Legislative Assembly for the ACT: 2017 Week 07 Hansard (Wednesday, 2 August 2017) . . Page.. 2355 ..
The Public Advocate is also a regular visitor at Bimberi and is an avenue for people to raise concerns, as is the Human Rights Commission. If people have concerns about potential criminal activity at Bimberi, they can and should raise those with ACT Policing also. And there are a range of staff consultative mechanisms as well. Young people are welcome at any time to raise concerns with the management of the Community Services Directorate, the senior management at Bimberi or, going above that, the CSD executive.
I also note, as I did yesterday, that there are a number of organisations that visit Bimberi regularly. There are people in there from community sector providers and from ACT Health and, of course, the teachers and educators at the Murrumbidgee Education and Training Centre. All of those people would be appropriate avenues for young people to raise concerns through, and they would have the opportunity to raise those with the directorate.
So there are multiple avenues; multiple external people entering Bimberi all the time. That is why it concerns me when allegations are repeated that no other evidence has been brought forward to support.
MRS KIKKERT: Minister, why has it taken so long for you to respond to issues at Bimberi, despite complaints from staff, the CPSU, more than 20 questions in question time and media reports?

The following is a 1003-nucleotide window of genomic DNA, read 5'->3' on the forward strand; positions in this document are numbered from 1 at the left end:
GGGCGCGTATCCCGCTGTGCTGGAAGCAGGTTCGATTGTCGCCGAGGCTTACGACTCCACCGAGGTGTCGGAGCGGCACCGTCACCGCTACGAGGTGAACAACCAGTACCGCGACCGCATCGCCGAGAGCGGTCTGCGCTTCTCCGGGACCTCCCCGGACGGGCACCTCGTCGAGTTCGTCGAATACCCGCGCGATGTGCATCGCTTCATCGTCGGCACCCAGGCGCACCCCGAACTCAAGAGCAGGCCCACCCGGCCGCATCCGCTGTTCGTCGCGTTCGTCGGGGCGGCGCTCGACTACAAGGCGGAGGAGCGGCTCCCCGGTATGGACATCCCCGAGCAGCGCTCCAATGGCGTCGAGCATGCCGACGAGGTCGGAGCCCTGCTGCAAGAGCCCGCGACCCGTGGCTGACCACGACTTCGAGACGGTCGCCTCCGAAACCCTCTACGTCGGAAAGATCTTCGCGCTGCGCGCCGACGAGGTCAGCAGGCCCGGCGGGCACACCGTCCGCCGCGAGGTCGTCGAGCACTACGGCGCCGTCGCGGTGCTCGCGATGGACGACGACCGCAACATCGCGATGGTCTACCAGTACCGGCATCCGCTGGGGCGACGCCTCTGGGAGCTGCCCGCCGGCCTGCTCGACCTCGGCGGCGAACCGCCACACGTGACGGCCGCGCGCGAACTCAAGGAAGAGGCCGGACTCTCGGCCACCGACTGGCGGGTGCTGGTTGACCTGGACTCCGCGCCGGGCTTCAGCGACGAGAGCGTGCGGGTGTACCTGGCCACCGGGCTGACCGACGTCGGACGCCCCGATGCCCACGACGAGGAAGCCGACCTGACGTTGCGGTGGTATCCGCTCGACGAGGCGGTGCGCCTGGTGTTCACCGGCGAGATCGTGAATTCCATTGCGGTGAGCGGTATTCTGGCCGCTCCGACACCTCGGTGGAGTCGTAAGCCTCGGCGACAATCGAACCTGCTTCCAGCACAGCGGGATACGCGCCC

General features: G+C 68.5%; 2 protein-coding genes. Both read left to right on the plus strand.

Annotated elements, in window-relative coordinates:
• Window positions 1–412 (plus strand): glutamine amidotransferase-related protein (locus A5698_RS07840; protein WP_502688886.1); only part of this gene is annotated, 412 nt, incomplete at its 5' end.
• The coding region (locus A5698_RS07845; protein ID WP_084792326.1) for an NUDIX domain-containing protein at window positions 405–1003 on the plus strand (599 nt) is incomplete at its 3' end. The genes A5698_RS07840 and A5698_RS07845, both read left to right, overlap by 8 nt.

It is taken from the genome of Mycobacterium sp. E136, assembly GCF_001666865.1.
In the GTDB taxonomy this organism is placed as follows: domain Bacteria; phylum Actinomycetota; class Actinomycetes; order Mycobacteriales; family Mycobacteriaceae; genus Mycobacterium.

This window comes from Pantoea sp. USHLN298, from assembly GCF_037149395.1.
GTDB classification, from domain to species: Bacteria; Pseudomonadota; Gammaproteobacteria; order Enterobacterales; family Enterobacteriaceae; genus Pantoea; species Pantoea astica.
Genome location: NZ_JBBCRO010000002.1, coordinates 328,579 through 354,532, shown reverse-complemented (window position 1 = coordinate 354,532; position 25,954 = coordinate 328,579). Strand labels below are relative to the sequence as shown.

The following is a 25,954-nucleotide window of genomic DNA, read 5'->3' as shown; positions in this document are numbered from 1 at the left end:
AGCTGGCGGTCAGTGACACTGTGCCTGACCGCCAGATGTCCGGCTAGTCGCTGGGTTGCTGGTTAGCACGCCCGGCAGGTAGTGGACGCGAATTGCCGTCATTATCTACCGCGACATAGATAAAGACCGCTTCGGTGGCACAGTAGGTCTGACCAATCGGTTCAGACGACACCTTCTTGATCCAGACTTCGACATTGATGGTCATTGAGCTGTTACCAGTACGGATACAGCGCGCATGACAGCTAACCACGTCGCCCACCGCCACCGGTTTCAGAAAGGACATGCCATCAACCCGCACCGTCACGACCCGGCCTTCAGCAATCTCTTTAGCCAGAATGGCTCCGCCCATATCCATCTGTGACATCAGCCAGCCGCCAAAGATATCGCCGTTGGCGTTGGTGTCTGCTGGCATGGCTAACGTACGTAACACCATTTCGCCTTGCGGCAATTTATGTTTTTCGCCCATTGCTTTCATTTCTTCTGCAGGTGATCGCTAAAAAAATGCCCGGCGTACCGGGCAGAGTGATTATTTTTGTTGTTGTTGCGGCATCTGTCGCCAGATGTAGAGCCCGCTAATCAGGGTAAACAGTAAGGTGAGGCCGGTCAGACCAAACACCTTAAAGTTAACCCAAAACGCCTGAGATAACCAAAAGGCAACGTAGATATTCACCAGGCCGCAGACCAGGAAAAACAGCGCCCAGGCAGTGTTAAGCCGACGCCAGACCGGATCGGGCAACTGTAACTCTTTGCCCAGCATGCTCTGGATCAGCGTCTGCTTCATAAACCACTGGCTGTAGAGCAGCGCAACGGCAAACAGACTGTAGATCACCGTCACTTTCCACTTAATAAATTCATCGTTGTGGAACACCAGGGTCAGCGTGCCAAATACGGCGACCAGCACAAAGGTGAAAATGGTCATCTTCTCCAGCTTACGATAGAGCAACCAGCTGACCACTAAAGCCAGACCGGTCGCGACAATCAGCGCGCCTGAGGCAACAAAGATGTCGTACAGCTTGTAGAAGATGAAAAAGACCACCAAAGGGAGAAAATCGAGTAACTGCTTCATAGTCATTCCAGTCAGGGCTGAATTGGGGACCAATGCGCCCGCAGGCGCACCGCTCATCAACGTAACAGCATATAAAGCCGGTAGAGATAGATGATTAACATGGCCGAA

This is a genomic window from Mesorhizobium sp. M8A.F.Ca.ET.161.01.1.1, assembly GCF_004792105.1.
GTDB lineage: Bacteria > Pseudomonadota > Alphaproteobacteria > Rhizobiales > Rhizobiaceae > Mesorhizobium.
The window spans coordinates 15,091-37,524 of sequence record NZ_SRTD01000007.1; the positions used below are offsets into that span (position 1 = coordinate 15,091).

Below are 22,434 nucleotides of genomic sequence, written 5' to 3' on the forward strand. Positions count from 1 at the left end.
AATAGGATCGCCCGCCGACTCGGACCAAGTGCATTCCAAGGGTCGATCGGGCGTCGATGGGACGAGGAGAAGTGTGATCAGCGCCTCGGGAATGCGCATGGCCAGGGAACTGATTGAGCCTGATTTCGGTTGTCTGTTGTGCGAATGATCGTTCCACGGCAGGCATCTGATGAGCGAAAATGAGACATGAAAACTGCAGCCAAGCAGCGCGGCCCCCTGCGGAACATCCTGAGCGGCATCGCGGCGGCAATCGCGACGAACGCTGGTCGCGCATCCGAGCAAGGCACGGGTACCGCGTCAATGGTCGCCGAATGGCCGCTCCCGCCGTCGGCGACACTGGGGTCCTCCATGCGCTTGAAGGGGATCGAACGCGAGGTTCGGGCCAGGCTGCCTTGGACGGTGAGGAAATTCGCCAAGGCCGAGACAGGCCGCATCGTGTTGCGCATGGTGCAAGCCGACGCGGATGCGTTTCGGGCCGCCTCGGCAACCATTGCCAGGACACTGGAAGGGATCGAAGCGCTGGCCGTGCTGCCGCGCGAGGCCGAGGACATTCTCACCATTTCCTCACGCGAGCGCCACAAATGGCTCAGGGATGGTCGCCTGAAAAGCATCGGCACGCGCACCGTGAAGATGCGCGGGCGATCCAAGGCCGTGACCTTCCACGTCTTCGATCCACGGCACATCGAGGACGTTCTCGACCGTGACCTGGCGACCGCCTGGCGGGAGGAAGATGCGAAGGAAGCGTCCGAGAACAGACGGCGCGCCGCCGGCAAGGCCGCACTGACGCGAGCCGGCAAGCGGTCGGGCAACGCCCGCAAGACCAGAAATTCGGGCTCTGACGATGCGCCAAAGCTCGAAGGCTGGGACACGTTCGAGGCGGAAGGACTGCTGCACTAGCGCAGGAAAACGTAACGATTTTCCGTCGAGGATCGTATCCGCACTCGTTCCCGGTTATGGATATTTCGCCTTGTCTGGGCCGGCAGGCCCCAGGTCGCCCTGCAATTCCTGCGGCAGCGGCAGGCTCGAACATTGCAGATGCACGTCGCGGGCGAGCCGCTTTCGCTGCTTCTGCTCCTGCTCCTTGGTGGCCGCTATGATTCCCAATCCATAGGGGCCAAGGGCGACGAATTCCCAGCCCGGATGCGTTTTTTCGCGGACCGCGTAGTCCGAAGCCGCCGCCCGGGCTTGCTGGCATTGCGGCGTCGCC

MS STEPHEN-SMITH: I fail to see how it has taken “so long” to respond to issues. I have made two statements in this place updating members on the implementation of the blueprint for youth justice and its success in reducing the number of young people involved in the youth justice system. I have been transparent about staff training activities that have taken place. I have answered every question that I have been asked in this place. I, my office and the directorate have responded to numerous media inquiries in relation to Bimberi.
All incidents that have occurred have been appropriately recorded, are being reviewed and are being responded to. As I said in earlier statements, there are also mechanisms for staff to raise their concerns, including staff consultative committees of which the union is a participant, and we welcome the union’s feedback and input in terms of what it is hearing from its members as well.
MS ORR: My question is to the Minister for Health and Wellbeing. Minister, how does the government ensure that the specific healthcare needs of women are being met?
MS FITZHARRIS: I thank Ms Orr for the question. The ACT government has worked hard over many years to build a comprehensive program of health services and facilities that address the health needs of women and children. One of those, of